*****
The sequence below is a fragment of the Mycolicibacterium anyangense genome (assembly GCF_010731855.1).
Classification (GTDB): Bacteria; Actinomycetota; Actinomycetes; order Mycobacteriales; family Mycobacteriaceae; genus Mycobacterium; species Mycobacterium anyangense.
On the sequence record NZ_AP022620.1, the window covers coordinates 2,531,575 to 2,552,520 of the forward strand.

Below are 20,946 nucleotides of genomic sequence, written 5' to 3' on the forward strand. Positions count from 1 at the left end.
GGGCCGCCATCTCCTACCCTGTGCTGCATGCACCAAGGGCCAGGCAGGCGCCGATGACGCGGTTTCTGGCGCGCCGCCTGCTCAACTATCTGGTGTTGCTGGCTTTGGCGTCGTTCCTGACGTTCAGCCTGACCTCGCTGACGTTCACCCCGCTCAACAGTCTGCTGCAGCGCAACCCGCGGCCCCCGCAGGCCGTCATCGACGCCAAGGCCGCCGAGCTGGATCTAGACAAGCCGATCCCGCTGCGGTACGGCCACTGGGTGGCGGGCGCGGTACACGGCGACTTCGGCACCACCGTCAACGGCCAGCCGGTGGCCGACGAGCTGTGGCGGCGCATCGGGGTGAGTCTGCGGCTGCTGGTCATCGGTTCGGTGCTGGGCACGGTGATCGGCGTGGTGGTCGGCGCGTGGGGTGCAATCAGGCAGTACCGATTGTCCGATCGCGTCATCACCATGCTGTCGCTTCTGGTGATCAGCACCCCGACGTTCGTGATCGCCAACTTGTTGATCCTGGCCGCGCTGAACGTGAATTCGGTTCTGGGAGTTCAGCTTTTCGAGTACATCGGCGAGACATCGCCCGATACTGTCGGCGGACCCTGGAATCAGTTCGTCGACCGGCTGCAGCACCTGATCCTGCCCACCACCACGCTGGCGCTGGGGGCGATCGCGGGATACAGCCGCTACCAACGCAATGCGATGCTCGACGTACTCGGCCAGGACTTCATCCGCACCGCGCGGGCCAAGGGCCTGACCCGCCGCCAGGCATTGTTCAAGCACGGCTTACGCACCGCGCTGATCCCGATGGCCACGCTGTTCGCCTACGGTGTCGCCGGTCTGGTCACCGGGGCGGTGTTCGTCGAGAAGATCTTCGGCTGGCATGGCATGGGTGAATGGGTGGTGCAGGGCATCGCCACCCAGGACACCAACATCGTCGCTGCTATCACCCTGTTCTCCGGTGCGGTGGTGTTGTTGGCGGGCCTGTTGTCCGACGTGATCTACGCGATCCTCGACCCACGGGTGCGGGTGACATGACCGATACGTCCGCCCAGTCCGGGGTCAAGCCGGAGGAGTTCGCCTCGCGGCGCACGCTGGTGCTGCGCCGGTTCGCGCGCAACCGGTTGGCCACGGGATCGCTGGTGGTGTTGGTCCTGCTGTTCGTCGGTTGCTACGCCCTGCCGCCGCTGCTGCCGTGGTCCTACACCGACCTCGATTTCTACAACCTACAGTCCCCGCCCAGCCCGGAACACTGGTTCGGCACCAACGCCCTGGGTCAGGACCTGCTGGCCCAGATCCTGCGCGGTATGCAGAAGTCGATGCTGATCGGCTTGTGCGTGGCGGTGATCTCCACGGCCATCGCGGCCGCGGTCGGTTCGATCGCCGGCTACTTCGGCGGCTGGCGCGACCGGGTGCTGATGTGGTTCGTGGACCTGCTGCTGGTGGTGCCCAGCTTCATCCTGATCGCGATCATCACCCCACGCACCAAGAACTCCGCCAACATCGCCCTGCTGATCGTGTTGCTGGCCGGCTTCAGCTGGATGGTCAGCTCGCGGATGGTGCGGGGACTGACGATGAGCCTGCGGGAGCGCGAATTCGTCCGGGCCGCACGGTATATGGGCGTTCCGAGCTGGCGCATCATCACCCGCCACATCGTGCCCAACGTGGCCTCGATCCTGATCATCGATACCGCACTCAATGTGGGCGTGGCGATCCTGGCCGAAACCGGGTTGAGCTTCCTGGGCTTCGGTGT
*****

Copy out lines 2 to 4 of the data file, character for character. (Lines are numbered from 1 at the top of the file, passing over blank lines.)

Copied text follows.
Classification (GTDB): Bacteria; Actinomycetota; Actinomycetes; order Mycobacteriales; family Mycobacteriaceae; genus Mycobacterium; species Mycobacterium anyangense.
On the sequence record NZ_AP022620.1, the window covers coordinates 2,531,575 to 2,552,520 of the forward strand.

Below are 20,946 nucleotides of genomic sequence, written 5' to 3' on the forward strand. Positions count from 1 at the left end.